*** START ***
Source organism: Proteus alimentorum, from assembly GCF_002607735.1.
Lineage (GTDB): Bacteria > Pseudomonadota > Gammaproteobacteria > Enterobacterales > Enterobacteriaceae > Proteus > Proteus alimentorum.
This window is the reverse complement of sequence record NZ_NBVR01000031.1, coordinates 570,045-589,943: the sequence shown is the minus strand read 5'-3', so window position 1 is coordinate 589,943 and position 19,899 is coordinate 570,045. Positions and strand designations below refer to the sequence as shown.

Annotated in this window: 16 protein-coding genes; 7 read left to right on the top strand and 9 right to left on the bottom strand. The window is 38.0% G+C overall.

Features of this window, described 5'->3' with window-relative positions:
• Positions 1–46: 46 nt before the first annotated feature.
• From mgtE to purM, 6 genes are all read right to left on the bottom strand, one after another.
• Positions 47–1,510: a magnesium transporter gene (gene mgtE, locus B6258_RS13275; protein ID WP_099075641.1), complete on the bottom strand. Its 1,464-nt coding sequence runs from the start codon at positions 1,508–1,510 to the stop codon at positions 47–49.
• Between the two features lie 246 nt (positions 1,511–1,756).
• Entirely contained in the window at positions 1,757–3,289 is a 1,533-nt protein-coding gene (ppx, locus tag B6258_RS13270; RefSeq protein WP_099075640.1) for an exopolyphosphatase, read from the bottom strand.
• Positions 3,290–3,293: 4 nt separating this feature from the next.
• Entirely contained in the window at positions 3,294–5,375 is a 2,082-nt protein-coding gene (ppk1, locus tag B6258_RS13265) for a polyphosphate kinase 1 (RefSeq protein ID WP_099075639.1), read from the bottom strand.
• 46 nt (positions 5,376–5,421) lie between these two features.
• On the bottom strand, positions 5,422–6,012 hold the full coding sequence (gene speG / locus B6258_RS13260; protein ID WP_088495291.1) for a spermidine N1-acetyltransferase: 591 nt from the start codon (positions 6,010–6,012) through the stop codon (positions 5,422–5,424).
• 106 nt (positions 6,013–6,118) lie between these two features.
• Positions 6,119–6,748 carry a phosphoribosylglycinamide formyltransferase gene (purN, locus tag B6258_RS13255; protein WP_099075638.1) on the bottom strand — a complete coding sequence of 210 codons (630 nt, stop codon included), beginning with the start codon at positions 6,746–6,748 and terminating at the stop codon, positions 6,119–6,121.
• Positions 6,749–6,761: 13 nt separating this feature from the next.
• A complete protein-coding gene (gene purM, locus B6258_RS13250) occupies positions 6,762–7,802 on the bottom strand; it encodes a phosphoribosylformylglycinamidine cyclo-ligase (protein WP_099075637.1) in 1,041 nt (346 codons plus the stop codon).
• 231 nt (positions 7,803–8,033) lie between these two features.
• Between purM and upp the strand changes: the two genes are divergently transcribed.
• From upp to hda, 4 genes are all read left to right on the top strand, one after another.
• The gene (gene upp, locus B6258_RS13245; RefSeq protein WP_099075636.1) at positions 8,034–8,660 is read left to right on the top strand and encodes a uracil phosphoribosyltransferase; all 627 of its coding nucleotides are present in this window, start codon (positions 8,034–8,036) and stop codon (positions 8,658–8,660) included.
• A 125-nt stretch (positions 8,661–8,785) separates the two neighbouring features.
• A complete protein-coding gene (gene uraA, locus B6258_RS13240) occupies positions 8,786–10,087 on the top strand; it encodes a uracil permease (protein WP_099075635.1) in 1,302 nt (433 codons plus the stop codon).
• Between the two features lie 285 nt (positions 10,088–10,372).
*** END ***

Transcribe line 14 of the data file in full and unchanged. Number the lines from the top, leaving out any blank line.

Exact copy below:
• On the bottom strand, positions 5,422–6,012 hold the full coding sequence (gene speG / locus B6258_RS13260; protein ID WP_088495291.1) for a spermidine N1-acetyltransferase: 591 nt from the start codon (positions 6,010–6,012) through the stop codon (positions 5,422–5,424).